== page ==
- If the registration authority does not take a decision within three months from the date of receiving the application, registration will be granted
- Grievances have to be disposed within 45 days
- Scope of fixing cost of treatment procedures and hospital charges refined
- Provision to publish draft cost of treatment and hospital charges, inviting objections, and prescribing the same adherence by the private medical establishments
- Except on written complaint by registration authorities, courts cannot take cognisance of offence
Doctors continue protest in Belagavi
Doctors from across the state under the banner of Indian Medical Association (IMA) sat on a relay hunger strike near the Suvarna Soudha in Belagavi from Tuesday in protest against proposed amendment to the Karna taka Private Medical Establish ments Act. Although a majority of doctors who took part in the protest on the first day left Belagavi late Monday, doctors from surrounding areas of Belagavi sat on relay hunger strike, which is expected to continue for the next few days.
All private hospitals in Belagavi continued to remain shut for the second day in a row on Tuesday and is expected to remain closed on Wednesday as well.
Most doctors from private hospitals in Belagavi took part in the agitation, causing inconvenience to a large number of patients.
H.N. Ravindranath, IMA president, told reporters that there will be total shut down of private clinics across the state if the state government goes ahead with the bill in the lower House. Most of doctors in the state have assured IMA that they would fully support its decisions with regard to the ongoing strike.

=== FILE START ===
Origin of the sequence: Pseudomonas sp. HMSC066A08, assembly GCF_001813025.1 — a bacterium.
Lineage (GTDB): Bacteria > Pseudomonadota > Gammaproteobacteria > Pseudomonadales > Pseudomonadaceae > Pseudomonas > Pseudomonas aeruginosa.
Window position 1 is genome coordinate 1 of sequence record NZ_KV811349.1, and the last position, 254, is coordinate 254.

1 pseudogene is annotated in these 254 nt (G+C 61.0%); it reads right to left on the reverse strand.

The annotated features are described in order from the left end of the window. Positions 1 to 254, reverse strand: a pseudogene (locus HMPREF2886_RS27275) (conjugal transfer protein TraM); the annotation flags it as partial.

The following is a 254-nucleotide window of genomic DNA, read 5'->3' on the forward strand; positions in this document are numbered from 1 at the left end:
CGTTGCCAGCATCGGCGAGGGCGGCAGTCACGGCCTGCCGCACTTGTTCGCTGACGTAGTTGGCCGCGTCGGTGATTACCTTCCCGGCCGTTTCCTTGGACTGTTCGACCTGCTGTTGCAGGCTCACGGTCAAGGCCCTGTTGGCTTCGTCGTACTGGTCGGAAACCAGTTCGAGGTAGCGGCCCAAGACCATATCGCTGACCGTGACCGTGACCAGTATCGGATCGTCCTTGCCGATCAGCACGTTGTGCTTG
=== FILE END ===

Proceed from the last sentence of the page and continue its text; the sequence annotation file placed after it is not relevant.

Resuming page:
While Chief Minister Siddaramaiah has already held talks with IMA members, the latter are not in a position to withdraw their agitation and are waiting to see whether the bill will be tabled in the next eight days of the winter session. According to Ravindranath, the Chief Minister is keen to discuss with experts and the IMA members before tabling the bill in the House.
On collision course
- June 16: A ‘Bengaluru Chalo’ was organised. Close to 60,000 doctors and medical professionals participated in a silent protest in the city
- November 3: A one-day token strike was observed all over the state, resulting in shutdown of clinics and hospitals
- November 13: A ‘Belagavi chalo’ was organised where doctors meet the Chief Minister at Suvarna Soudha. Protest and hunger strike will go on till November 23. A relay hunger strike is on by IMA branch members of the State.